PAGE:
Thursday, December 11, 2014

Over the River and Through the Woods

Everything about this picture is a lie.

Growing up we spent a lot of time travelling and visiting family.  There were near-weekly visits to my grandparent's house in Detroit for Sunday dinner.  There were visits during Christmas and summer vacation, which mean throughout the course of my childhood, my family spent a lot of time on the road.  Back in the olden days of the early 1970s, car travel was nowhere as near as glamorous as it is today.  The driver controlled the radio, and as far as entertainment goes, that was it.   This was all before the age of computers, tablets, DVD players, iPods (I-anythings), or any other personal music or gaming device.  You passed the time by reading a book, sleeping, or annoying your siblings by leaning your head against the car window and singing.  Well, at least one of us did that.  You tried to play the system in order not to get the middle seat in the back with the "hump" on the floor, and that took some strategy.  There were, it seemed, two options: 1. get in the car 20 minutes early so you can stake your claim at a window seat, and then refuse to budge because you got there first, or, 2. be the last one to the car, stand directly at the door of the person by the window, and use every guilt and intimidation tactic in your arsenal.  Glare at them, yell at them and tell them to move over until they either do or your parents get so tired of it, they order the window person to move over, awarding you the win.  It was a brutal game, and it should come as a surprise to no one that as we grew into into surly teenagers, these weekly visits were not what any of us wanted to do, and we were very good at making sure everybody understood that.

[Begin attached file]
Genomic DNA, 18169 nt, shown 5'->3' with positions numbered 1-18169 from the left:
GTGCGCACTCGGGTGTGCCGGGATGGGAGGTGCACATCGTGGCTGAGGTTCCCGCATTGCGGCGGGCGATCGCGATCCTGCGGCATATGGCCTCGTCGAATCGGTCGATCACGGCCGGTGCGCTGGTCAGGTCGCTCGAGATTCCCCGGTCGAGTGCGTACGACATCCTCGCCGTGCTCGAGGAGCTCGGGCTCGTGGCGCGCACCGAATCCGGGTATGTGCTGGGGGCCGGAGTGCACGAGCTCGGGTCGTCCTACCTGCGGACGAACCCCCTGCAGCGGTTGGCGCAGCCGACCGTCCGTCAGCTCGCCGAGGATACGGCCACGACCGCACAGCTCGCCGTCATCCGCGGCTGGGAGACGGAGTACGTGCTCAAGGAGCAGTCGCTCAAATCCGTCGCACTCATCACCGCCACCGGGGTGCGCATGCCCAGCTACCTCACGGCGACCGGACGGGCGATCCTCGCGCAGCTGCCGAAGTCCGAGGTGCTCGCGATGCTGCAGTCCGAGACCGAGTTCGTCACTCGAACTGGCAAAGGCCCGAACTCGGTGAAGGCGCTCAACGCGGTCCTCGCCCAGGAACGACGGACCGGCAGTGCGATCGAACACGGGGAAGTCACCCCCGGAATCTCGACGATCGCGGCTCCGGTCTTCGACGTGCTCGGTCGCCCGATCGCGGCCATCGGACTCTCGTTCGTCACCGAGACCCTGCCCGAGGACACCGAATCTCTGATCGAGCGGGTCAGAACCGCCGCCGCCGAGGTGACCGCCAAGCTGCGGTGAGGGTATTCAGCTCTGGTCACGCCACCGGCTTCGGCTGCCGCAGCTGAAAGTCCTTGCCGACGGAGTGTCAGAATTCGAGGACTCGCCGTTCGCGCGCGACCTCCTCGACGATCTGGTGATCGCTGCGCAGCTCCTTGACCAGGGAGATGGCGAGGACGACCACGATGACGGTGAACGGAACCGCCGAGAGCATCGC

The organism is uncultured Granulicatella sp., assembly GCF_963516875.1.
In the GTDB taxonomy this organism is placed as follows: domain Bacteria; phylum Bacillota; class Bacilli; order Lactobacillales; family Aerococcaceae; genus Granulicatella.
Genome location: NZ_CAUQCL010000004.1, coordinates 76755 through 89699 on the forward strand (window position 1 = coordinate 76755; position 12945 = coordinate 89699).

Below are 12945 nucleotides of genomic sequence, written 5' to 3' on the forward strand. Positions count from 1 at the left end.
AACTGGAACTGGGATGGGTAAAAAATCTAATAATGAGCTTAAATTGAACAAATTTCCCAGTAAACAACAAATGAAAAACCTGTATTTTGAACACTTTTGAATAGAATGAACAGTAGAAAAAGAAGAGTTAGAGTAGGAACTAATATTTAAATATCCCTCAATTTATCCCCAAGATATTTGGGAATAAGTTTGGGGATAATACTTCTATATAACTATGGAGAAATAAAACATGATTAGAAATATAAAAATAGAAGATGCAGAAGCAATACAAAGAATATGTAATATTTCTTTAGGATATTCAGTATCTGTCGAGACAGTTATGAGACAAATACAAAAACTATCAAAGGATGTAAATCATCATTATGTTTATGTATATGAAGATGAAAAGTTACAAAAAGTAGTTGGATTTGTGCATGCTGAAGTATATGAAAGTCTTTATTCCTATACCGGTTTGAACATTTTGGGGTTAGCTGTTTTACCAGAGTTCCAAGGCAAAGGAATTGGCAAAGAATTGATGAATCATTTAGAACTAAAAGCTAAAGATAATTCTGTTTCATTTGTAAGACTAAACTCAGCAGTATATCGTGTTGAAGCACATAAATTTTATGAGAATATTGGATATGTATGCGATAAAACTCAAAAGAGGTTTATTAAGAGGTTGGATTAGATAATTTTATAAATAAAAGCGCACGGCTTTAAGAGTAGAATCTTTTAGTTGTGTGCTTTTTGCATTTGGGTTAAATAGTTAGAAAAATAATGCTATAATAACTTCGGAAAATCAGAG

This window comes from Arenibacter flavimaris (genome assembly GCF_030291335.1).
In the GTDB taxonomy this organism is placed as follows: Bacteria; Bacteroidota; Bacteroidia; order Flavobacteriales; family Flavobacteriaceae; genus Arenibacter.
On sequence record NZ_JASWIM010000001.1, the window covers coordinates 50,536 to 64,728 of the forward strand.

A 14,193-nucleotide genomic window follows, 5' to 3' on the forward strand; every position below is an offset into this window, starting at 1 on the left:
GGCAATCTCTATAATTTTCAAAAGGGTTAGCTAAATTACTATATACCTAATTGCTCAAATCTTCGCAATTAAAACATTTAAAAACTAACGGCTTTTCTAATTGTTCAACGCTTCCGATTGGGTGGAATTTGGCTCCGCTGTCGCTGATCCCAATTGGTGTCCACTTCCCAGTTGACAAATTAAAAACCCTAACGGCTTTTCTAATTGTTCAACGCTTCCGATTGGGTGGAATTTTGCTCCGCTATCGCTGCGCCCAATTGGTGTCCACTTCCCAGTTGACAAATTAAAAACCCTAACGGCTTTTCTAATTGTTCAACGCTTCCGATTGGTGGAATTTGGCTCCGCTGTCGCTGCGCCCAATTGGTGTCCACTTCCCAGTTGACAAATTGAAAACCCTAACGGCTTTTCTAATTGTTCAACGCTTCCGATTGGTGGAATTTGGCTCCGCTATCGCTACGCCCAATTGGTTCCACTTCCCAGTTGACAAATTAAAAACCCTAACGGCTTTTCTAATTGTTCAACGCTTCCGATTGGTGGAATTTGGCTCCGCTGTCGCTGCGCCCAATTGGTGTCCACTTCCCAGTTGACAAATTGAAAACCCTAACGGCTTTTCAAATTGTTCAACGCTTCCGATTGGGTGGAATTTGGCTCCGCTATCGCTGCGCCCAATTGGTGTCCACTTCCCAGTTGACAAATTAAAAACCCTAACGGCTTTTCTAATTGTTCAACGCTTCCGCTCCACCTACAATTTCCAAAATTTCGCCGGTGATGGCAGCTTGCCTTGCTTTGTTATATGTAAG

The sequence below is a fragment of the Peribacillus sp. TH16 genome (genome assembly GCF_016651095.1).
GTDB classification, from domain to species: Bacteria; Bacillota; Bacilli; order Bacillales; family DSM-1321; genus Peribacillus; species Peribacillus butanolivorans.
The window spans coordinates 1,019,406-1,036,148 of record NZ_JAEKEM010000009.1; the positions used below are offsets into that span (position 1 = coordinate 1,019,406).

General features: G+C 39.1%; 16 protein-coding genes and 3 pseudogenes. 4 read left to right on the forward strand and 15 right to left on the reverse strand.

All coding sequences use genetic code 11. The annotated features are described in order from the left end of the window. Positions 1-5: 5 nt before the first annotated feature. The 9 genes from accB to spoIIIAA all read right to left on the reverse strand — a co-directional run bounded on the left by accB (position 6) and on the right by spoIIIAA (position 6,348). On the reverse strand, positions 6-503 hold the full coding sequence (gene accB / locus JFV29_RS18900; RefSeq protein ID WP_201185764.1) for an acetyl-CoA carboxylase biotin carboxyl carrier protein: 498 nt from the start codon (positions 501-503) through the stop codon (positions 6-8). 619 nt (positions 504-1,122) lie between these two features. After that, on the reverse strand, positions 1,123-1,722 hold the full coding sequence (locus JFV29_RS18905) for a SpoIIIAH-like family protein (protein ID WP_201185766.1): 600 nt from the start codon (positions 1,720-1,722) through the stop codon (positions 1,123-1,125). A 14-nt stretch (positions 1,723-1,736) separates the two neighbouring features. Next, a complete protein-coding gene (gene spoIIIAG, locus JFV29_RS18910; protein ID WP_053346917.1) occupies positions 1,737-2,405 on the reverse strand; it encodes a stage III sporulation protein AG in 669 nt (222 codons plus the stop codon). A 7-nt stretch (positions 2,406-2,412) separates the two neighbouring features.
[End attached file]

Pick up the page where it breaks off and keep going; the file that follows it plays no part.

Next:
Decades later, we've survived our own adolescence, managed not to kill each other, and yes, we still travel to visit.  We have dealt with surly kids and pets of our own who, unsurprisingly, exhibited the exact same behavior we did (despite the fact that they a multitude of personal gadgets and electronic doodad available to entertain their poor tortured souls).  But finally, something has changed. Being older and (dare I hope), wiser, now we visit because we want to; not because we have to.  This December two college-aged kids are coming home and even better, are excited about it. All my brothers and sisters will be in town at the same time.  There will be parents, kids, and kids of kids, and a plethora of furry family members to meet, cuddle and play with.  Our glasses will be raised to those far away, and those who are with us in the stories we tell and the memories we share.  And although we don't have every moment of every day planned (in fact, we don't have formal plans at all), the only thing that matters is that we'll be gathered together, for a little awhile anyway, to tell old stories, make new memories, eat a lot, laugh even more, and enjoy every minute.  Not because we have to, but because we want to.

That will be the best present of all.

1 comment:

Anonymous said...

Exactly!! We went through the same rituals, although my brother usually won because he was tall and therefore NEEDED the window seat.